(REAL NAME)   
This review is from: Johnny The Fox (Audio CD)
About 9 million years ago (seems like, anyway) I put Johnny The Fox on my Christmas wish-list. It was 1976, I was 13 and had already been seduced by Lizzy's magnificent Jailbreak album. I wanted more. In those days people actually waited to get albums for Christmas rather than go out and buy what they fancied right away. Well that's what happened in our house. Anyway...the months passed, I stayed patient and then suddenly there it was on December 25th!
I unwrapped it to discover a fabulously Celtic yet slightly odd, slightly shady cover, fantastic band photos (Christ were Lizzy cool back then!)and then there was the music. Much more dramatic and mature themes in many ways compared to the slightly cheesey ones offered up in Jailbreak - at least that's what I thought. I was now a grown up!
JTF was and IS a masterpiece - it is maginificent in EVERY respect. I have never stopped loving it. it's clever, articulate, moving, scintillating and sounds just incredible. I love guitars and this is a big reason why! The riffing and soloing is actually really understated with Robertson & Gorham going about their work with a 'less is more' approach. The result is often dreamily beautiful. These are players at the height of there powers. These are solos you can whistle for God's sake! Solos you find inside 10 great songs. Ignore the 2 stars from various anoraks here - they know nothing. If this isn't a five star rock album then my name's Barry Manilow...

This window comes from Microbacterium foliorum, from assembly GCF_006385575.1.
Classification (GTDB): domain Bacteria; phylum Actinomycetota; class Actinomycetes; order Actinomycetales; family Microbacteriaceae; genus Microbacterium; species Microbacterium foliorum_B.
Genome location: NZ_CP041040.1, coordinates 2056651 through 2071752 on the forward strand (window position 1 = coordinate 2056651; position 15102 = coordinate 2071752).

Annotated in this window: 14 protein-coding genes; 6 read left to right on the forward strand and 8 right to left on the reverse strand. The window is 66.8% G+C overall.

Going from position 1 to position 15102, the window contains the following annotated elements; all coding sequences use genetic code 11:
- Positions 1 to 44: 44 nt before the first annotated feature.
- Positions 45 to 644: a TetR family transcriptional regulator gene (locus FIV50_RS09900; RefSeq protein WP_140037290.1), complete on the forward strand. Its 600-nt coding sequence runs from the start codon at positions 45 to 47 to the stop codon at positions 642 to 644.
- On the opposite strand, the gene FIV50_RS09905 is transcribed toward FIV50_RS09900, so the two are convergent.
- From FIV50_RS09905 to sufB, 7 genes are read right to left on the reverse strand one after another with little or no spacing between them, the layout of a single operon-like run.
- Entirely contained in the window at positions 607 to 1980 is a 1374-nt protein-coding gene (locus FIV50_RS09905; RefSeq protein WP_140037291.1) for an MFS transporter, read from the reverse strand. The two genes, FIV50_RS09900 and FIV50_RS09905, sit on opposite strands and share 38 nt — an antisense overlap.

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4 of 4 people found the following review helpful
4.0 out of 5 stars Under-Rated Lizzy Classic, 11 April 2007
This review is from: Johnny The Fox (Audio CD)
This Album was released straight after Jalibreak penned by PL whilst from his sick bed after collapsing during the ill fated US Jailbreak tour. The Album stands in the shadows of Jailbreak but in my opinion is a more raw album reflecting more of the lizzy sound and cutting edge than the very polished and unflawed jailbreak.

The Album starts of with a great heavy riff based song Rocky and followed by Johny both great tracks with heavy guitar riffs, great vocals and potent lyrics. Borderline is a well constructed country style Ballad which sits will in amongst the more rockier songs. 'Don't Believe a word' has stood the test of time with Robbo's legendary solo exploding into the song which you never get tired of hearing. 'Fools Gold' despite it's weak spoken intro is great song with superb guitar Harmonies bursting into action around PL's story of failed Gold Diggers in the Mid West.